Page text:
Monday, December 28, 2009

Tears

It's 646,
the ceiling's telling me things
of tales carved in invisible circles
when
my vision suddenly disperses into restless waves
as tears invade the moment,
announcing themselves to my eyes,
an abrupt mist interrupting a guileless landscape.

I know not why - I was laughing just a while ago
leaning into that brown door - and I find myself sitting up,
my cold feet suddenly pining for the floor's compassion,
and they trickle down to my dwindling lips,
singeing my skin's language like harsh tenses,
salinity, that unforgettable taste of childhood.

I know not why,
maybe it's just the dying decade's final december
maybe it's Larkin's eloquence with countrysides
maybe a loneliness caged in a velvety absence
maybe the evening's turquoise humanity, I know not

but before the unforgiving glare of my desk lamp
reduces them to obsolete trails on my cheek,
I catch a fleeting glimpse of my world - a roll of cellophane,
a wristwatch lying sideways, a yellow push pin,
a torn receipt, bronze keys on a steel ring -

and a smiling dawn breaks on my moist lips
as I fathom the imprecise whispers of eternity
through the magnanimous transparence of life.

[24th December, 2009 | 6:46 pm]

10 comments:

Aarushi said...

Stunning blog.

Here's something by Neruda that I think you, but obviously, would have read. But just in case.

http://judithpordon.tripod.com/poetry/pablo_neruda_poetry.html

And this is Dilip Chitre's translation of a poem by Tukaram. To arrange words.

To arrange words
In some order
Is not the same thing
As the inner poise
That’s poetry

The truth of poetry
Is the truth
Of being.
It’s an experience
Of truth.

No ornaments
Survive
A crucible.
Fire reveals
Only molten
Gold.

Says Tuka
We are here
To reveal.
We do not waste
Words.

Dheeraj said...

Yes, I have read Neruda's piece. Quite a few times already. :)
But thanks for reminding it to me yet again, it's one of the greatest expositions on the act of writing poetry, captures its beauty in its entirety. Especially the lines..
"there I was without a face, and it touched me..."
"the first faint line,
faint, without substance, pure
nonsense, pure wisdom
of someone who knows nothing..."

If you can write about poetry that way, you know poetry doesn't exist just in words for you anymore, it's what the world around you is made of.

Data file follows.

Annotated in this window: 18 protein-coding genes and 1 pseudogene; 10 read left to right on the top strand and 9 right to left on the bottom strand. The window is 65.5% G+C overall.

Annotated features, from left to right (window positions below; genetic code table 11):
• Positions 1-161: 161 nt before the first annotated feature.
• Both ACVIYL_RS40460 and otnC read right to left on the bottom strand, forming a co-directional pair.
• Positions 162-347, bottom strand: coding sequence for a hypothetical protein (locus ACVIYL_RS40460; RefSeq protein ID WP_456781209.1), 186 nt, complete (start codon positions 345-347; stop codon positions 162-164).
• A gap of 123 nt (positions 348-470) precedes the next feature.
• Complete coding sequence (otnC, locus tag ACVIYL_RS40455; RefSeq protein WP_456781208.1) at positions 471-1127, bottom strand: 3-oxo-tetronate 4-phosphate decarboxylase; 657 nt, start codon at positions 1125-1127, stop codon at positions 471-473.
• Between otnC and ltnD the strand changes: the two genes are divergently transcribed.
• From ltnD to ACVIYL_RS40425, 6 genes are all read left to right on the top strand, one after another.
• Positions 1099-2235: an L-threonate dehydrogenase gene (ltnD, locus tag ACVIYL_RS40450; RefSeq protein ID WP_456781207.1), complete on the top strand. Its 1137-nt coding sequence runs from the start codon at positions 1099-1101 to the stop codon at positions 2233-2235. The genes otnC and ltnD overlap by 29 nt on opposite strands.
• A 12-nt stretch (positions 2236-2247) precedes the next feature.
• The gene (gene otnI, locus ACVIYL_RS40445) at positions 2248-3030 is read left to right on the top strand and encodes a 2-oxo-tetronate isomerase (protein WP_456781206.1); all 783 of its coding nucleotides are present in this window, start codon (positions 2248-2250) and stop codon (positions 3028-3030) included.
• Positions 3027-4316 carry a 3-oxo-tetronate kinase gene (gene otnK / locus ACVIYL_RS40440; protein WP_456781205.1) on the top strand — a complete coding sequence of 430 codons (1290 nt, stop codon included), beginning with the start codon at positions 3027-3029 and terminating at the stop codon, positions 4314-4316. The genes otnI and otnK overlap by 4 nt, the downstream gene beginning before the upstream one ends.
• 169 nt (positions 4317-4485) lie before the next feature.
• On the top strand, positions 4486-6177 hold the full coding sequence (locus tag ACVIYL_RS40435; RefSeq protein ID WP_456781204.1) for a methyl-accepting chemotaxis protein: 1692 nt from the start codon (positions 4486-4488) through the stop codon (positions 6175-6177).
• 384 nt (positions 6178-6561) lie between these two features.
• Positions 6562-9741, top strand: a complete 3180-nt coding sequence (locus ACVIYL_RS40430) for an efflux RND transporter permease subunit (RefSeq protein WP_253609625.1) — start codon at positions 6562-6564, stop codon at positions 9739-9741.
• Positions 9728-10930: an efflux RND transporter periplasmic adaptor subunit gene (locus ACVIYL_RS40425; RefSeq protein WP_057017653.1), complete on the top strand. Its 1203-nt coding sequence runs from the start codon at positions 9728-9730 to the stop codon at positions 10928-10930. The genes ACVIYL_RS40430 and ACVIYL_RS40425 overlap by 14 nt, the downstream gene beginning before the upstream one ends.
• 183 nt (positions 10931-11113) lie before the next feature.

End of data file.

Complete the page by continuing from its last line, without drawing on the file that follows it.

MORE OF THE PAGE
Dheeraj said...

And Tukaram's piece is new to me. Lovely words, thanks for them.

Of course, he reiterates what I believe to be the most important truth in all of art,
poetry is truth is poetry.

Aarushi said...

It is what the world is made of. It is what we live for.

"there I was without a face, and it touched me..."

This always makes me smile. How beauty is so intangibly transient. How we yearn for something that is always there. Reminds me of the Sufis.

Here's another. Auden.

"For poetry makes nothing happen: it survives
In the valley of its making where executives
Would never want to tamper, flows on south
From ranches of isolation and the busy griefs,
Raw towns that we believe and die in; it survives,
A way of happening, a mouth."

And thank you for Borges. I feel like I've been ignorant for a very long time.

Aarushi said...

And Keats' Endymion, a beautiful composition.

'Beauty is truth, truth beauty'

Dheeraj said...

Yes, Auden. Those lines were beautiful. "... a way of happening"

As for Borges, try out his 'The art of poetry'. The closest to perfection anybody can attain when trying to depict poetry, or art, for that matter. And also his 'Browning decides to be a poet'. You won't forget those lines, ever.

Aarushi said...

I won't. I have a battered copy of Browning's verses. I opened it again, last night, after I read "Browning decides to be a poet."

Read this. I read Prufrock again after I read this. Just 2 minutes ago. It's funny how everything reminds one of everything.

http://muse.jhu.edu/journals/missouri_review/v027/27.1nutter04.pdf

Dwiti said...

:)
amazing...

Dheeraj said...

"And what ruined
my heart was ...not how they forgot things, or remembered
what had not yet happened. It was how little
they ate; it was the way my mother rallied
all day in the kitchen and then arrived at the table
with platters and great dishes that were always
almost empty. It was the way their portions
became lost in the vast, pale arenas of their plates.
If observing the world keeps us honest, what truths
do we glean watching a body we love
going into the ground? The body is both everything
and nothing.
It was the way they’d come to need so much
less of the world. And how this, perhaps, was enough."

I could just have written this myself, this realisation of coming to "need so much less of the world". (Would've chosen to do so in very different words, of course, but the essence would remain the same)

Thanks for giving me this.

Dheeraj said...

Well, if you were indeed a Prufrockian once, it isn't too surprising this one took you back there. :) Enough references to the frailty of bodies, the pervasive concern for aging, the descriptions of the afternoon and the evening, and the brilliant flow of consciousness through the piece till the end...

But Prufrock was Prufrock, one of those characters in poetry that never let you go once you meet them. Don't think there are many people who get the intense romanticism of his voice, the lovely love song that the poem actually is.